On Company Growth: "But We've Never Done It That Way"

  • Lately, I’ve started to notice the importance of growth at the company where I work. It’s not that being at a growing company has never been significant to me, I've just never worked for a company which values growth in this way and places importance on doing better each year while elevating the quality and quantity of products offered to customers.

This isn’t a slight on any company for which I’ve worked previously. In fact, those companies sought to improve the quality of the products and services being offered as well, but they never seemed to focus on growing revenues and maximizing profits. (This was largely due to their not-for-profit status—one was a humanitarian aide organization and the other a small university which always seemed to be at full capacity.)

Don't get me wrong, I'm not calling my current employer a money hungry revenue-enhancement-machine, either. I bring this up because as we look to grow and expand in terms of new territories, increased market shares, and serving different horizontal and vertical markets simultaneously, one thing is for certain: all options are (and should be) on the table.

A company committed to growing must be open to any and all ideas that could improve that organization’s offerings.

A company committed to growing cannot rely on the motto “but we’ve always done it that way.”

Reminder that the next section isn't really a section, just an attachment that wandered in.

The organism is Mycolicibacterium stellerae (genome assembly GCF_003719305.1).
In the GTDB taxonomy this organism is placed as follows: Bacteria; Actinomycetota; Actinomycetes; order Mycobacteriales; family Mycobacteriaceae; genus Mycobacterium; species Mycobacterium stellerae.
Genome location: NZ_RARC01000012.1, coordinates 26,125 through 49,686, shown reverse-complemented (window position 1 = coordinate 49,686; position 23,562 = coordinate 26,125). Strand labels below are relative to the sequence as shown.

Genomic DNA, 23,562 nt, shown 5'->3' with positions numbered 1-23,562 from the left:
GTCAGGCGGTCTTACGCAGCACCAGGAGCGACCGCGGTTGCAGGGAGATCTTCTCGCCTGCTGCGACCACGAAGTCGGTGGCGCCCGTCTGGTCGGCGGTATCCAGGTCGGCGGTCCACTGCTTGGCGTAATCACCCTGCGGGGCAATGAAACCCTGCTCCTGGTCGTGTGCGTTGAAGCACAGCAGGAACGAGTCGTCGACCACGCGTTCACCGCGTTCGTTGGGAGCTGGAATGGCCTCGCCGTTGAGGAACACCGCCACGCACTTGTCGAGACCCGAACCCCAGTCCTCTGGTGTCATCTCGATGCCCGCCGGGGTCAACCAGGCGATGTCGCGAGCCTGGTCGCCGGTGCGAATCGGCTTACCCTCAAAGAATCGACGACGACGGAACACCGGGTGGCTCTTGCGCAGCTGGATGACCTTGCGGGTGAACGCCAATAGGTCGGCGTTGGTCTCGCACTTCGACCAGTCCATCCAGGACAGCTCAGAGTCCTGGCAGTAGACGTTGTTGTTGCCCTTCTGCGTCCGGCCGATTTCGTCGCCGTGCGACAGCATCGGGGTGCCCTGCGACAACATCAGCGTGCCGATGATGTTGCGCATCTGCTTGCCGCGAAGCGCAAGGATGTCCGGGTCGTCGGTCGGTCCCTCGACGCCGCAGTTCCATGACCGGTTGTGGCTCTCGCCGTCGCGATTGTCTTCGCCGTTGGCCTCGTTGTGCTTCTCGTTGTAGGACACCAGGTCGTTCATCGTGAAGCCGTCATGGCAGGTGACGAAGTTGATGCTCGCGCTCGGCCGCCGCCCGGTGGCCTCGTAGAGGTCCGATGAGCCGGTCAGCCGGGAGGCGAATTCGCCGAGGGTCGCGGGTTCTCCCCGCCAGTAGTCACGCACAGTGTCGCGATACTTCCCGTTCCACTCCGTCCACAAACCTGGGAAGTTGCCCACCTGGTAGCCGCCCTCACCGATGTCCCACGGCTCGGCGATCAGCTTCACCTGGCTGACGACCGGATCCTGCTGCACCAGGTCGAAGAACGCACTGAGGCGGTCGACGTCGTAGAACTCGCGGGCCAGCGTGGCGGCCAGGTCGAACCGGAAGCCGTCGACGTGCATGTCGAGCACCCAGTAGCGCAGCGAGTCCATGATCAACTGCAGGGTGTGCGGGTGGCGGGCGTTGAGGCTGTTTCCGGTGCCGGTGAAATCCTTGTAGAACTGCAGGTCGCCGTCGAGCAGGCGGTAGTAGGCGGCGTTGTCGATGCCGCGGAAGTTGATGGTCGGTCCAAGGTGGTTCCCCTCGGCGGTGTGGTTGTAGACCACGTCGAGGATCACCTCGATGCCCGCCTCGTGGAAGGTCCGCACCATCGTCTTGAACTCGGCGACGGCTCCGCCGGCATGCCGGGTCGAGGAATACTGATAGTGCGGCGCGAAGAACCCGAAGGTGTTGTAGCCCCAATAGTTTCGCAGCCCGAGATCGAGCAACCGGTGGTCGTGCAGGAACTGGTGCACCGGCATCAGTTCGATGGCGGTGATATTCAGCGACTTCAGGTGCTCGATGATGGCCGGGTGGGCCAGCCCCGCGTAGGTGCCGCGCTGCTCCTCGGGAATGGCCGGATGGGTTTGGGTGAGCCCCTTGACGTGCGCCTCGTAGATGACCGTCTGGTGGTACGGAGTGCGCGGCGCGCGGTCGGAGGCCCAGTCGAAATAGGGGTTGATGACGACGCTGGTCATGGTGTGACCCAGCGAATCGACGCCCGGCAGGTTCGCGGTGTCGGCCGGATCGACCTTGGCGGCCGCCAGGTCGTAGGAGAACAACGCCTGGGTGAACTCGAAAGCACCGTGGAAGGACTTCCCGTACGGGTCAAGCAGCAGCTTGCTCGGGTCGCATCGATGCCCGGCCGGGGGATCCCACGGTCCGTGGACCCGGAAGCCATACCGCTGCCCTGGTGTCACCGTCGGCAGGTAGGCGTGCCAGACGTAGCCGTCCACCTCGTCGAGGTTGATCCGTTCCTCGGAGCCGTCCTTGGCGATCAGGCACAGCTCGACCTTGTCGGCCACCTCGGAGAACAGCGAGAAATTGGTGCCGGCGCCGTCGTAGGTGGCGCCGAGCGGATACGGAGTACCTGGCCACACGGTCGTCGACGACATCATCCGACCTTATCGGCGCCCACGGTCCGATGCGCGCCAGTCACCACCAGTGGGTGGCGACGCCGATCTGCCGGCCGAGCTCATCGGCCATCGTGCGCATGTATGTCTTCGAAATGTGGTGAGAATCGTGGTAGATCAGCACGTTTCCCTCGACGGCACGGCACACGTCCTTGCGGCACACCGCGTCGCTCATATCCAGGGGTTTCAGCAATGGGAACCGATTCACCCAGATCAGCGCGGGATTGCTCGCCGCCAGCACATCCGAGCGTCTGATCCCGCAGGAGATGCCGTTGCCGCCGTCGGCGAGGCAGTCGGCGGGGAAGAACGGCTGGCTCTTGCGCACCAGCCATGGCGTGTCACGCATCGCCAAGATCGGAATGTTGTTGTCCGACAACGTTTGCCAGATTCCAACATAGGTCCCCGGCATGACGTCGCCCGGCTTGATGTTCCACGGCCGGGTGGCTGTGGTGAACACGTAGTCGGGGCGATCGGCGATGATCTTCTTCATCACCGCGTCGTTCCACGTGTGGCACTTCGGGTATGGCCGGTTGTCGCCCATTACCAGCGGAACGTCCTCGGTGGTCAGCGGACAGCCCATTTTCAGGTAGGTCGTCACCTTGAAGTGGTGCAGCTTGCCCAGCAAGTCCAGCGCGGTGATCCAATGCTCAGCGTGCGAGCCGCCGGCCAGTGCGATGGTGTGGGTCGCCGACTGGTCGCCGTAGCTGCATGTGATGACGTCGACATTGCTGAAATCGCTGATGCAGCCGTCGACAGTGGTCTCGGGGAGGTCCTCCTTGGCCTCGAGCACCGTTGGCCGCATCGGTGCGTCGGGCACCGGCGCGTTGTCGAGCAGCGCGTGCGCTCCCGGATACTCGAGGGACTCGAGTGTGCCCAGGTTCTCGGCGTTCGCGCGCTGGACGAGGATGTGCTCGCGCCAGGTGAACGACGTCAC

Those just might be the seven most dangerous words an organization can utter. Whether you’re a company focused singularly on improving the quality of your services and products, or a company looking to grow the quality and quantity, it’s important to always look forward, never backwards. Having a “but we’ve always done it that way” mentality limits future success to the way you’ve operated your company, or department, for the last twenty years.

This mentality isn’t just damaging to your company operationally: Limiting innovation, stifling creativity, and frustrating your workforce by failing to adapt can be as catastrophic to your company as stunted growth.

Typically, those attracted to the audiovisual industry are creative, innovative, and agile by nature. Working in a rapidly changing industry where technology seemingly turns over every week, there can be an extreme dissonance when the organization never changes, never adapts, and rarely improves. This can lead to poor employee engagement, which can directly or indirectly affect the quantity, quality, and efficiency of the work put out by the employee—or worse yet, lead to a remarkably high turnover rate. Imagine having to spend money every year onboarding someone for the same position, only to see him or her leave eight months later at the end of their rope, frustrated over a lack of change or transparency. “That’s no way to go through life, son,” as my father would say.

We’ve buried CRT Televisions, mini-disk recorders, S-Video, and so many other antiquated technologies, as an industry, because there are better quality, less expensive, and longer lasting technologies available today. Isn’t it time to also bury our outdated mindset about operating our business for the same reasons?

Mike Brandes, CTS, has over a decade of experience in AV/IT, previously working in full time touring audio, studio recording, broadcast, higher education technology management and video production settings. He is currently an applications engineer at Vaddio. Read more of his writing at http://mikebrandesav.com/.